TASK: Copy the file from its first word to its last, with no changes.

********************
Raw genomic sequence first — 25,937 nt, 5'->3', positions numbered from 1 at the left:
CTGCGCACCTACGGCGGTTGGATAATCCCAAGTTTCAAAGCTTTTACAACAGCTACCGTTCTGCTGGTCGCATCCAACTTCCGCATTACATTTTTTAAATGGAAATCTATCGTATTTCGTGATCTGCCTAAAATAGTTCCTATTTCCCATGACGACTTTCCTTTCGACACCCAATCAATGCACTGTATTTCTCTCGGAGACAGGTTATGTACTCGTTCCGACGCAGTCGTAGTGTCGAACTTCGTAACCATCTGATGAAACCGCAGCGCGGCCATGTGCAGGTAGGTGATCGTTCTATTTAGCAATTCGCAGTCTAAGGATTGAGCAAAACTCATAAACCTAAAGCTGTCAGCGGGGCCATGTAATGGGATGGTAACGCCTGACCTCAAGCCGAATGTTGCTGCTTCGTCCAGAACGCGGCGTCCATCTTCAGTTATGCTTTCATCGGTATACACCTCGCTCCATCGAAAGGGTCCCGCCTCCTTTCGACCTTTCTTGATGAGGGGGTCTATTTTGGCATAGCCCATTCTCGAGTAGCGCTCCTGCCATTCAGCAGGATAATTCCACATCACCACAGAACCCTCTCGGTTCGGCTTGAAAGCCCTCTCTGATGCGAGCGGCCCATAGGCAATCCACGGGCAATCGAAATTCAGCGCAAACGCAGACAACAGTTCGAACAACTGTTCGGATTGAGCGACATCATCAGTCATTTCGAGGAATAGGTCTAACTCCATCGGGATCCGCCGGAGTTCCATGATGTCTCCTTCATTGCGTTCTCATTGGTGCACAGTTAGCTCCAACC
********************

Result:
Raw genomic sequence first — 25,937 nt, 5'->3', positions numbered from 1 at the left:
CTGCGCACCTACGGCGGTTGGATAATCCCAAGTTTCAAAGCTTTTACAACAGCTACCGTTCTGCTGGTCGCATCCAACTTCCGCATTACATTTTTTAAATGGAAATCTATCGTATTTCGTGATCTGCCTAAAATAGTTCCTATTTCCCATGACGACTTTCCTTTCGACACCCAATCAATGCACTGTATTTCTCTCGGAGACAGGTTATGTACTCGTTCCGACGCAGTCGTAGTGTCGAACTTCGTAACCATCTGATGAAACCGCAGCGCGGCCATGTGCAGGTAGGTGATCGTTCTATTTAGCAATTCGCAGTCTAAGGATTGAGCAAAACTCATAAACCTAAAGCTGTCAGCGGGGCCATGTAATGGGATGGTAACGCCTGACCTCAAGCCGAATGTTGCTGCTTCGTCCAGAACGCGGCGTCCATCTTCAGTTATGCTTTCATCGGTATACACCTCGCTCCATCGAAAGGGTCCCGCCTCCTTTCGACCTTTCTTGATGAGGGGGTCTATTTTGGCATAGCCCATTCTCGAGTAGCGCTCCTGCCATTCAGCAGGATAATTCCACATCACCACAGAACCCTCTCGGTTCGGCTTGAAAGCCCTCTCTGATGCGAGCGGCCCATAGGCAATCCACGGGCAATCGAAATTCAGCGCAAACGCAGACAACAGTTCGAACAACTGTTCGGATTGAGCGACATCATCAGTCATTTCGAGGAATAGGTCTAACTCCATCGGGATCCGCCGGAGTTCCATGATGTCTCCTTCATTGCGTTCTCATTGGTGCACAGTTAGCTCCAACC